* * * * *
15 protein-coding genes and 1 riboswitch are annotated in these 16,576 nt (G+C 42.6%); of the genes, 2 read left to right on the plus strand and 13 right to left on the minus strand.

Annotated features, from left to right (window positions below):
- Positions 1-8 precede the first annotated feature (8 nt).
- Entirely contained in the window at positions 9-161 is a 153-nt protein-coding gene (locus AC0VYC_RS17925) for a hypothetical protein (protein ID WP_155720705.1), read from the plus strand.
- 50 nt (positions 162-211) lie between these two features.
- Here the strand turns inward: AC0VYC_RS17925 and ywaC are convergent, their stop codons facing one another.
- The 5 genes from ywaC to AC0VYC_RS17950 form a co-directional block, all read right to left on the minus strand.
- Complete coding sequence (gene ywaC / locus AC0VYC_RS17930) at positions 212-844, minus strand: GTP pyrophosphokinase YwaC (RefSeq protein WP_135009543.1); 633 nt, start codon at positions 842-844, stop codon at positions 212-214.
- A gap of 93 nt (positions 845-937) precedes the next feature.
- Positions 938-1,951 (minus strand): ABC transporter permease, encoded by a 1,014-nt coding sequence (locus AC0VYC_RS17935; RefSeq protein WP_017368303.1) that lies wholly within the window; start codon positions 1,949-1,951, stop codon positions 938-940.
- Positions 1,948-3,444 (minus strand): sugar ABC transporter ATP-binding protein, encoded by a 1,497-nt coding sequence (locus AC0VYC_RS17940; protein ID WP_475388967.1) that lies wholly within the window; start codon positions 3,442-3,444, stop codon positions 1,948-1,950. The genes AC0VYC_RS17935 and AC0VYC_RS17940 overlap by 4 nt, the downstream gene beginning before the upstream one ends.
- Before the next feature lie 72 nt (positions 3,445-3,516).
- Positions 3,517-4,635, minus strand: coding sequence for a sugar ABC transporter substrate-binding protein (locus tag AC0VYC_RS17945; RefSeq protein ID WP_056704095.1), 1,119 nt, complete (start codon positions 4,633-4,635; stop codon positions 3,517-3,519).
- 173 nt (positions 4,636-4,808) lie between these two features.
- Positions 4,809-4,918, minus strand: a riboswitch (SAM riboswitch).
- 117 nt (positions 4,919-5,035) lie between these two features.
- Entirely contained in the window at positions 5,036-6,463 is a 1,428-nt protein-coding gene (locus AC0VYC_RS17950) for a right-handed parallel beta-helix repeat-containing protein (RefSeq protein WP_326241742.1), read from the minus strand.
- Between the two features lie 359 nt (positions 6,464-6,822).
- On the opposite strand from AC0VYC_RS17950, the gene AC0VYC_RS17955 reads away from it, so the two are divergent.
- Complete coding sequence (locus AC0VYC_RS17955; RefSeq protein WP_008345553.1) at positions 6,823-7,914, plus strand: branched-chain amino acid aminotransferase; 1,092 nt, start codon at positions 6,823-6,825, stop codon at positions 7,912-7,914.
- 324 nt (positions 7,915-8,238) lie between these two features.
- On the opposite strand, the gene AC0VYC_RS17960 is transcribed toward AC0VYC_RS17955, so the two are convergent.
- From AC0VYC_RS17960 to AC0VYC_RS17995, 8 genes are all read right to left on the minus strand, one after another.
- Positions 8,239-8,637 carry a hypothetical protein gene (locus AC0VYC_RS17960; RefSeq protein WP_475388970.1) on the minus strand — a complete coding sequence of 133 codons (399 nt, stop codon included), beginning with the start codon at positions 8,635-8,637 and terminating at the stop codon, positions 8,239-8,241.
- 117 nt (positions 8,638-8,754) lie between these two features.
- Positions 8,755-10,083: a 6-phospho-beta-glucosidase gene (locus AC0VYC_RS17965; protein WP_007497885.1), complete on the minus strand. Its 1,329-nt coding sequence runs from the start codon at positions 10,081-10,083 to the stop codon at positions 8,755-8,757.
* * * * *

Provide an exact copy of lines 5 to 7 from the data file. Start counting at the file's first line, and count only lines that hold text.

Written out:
- 50 nt (positions 162-211) lie between these two features.
- Here the strand turns inward: AC0VYC_RS17925 and ywaC are convergent, their stop codons facing one another.
- The 5 genes from ywaC to AC0VYC_RS17950 form a co-directional block, all read right to left on the minus strand.